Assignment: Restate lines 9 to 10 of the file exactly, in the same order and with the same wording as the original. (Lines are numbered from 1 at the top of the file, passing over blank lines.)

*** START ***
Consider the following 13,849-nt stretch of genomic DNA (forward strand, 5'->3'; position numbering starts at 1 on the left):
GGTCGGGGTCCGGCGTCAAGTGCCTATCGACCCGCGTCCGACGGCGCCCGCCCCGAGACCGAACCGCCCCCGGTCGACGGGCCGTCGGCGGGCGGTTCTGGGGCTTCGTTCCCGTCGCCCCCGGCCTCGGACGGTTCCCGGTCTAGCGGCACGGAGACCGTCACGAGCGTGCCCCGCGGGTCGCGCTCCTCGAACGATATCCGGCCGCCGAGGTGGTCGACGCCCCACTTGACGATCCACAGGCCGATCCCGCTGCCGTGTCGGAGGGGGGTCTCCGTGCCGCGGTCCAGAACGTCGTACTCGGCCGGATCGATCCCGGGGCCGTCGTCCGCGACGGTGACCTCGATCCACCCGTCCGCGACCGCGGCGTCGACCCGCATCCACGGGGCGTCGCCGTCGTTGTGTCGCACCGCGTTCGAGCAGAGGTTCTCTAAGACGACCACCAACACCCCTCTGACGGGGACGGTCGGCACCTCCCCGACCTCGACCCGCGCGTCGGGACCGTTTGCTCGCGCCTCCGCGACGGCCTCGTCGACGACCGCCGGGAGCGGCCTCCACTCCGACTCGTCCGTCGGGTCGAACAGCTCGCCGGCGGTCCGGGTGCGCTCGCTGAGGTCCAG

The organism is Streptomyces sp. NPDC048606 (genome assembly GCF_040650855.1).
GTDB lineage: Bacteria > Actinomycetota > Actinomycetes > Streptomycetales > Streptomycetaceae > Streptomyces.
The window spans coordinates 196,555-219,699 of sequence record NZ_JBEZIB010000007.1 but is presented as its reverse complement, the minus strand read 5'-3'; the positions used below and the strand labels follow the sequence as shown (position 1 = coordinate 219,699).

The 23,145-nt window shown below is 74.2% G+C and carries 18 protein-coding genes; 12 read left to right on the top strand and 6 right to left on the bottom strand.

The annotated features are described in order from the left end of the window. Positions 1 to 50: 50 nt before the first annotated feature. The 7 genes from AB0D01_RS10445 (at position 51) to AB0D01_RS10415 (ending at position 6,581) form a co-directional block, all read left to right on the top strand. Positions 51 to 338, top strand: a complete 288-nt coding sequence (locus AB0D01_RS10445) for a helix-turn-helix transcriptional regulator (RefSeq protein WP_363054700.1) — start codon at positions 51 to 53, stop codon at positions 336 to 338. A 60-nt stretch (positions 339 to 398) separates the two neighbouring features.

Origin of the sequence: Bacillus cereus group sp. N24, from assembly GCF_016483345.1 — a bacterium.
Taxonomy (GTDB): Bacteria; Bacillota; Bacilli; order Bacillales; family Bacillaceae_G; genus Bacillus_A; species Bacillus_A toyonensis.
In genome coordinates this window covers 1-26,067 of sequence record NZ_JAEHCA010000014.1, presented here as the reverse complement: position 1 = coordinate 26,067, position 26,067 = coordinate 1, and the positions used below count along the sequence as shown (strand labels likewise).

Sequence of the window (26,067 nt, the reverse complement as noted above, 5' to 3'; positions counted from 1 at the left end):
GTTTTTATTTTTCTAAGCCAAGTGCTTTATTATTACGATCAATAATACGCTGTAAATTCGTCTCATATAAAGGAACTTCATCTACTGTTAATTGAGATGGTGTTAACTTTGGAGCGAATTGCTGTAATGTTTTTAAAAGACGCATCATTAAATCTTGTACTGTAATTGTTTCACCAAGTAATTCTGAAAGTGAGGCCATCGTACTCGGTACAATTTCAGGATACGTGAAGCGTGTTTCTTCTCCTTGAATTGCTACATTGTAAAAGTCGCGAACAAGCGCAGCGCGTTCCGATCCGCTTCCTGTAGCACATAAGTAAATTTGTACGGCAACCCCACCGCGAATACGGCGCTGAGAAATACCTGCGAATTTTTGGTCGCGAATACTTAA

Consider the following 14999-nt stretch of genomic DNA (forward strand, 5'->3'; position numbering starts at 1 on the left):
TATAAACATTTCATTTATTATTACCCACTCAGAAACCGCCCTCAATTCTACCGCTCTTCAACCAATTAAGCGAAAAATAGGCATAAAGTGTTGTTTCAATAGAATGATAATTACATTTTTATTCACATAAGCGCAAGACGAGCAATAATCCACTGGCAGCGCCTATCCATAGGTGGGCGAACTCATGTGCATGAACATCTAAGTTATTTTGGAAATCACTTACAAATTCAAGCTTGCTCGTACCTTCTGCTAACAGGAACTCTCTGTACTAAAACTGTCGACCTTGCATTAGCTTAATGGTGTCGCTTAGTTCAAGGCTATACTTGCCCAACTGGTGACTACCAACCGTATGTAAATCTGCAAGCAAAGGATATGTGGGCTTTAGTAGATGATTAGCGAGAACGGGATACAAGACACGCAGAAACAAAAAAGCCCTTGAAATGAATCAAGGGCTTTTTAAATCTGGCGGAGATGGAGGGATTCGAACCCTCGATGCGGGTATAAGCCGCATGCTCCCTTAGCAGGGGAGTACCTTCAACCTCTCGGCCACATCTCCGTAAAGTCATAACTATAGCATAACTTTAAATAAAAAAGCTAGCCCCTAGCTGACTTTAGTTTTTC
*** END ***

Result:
Taxonomy (GTDB): Bacteria; Bacillota; Bacilli; order Bacillales; family Bacillaceae_G; genus Bacillus_A; species Bacillus_A toyonensis.
In genome coordinates this window covers 1-26,067 of sequence record NZ_JAEHCA010000014.1, presented here as the reverse complement: position 1 = coordinate 26,067, position 26,067 = coordinate 1, and the positions used below count along the sequence as shown (strand labels likewise).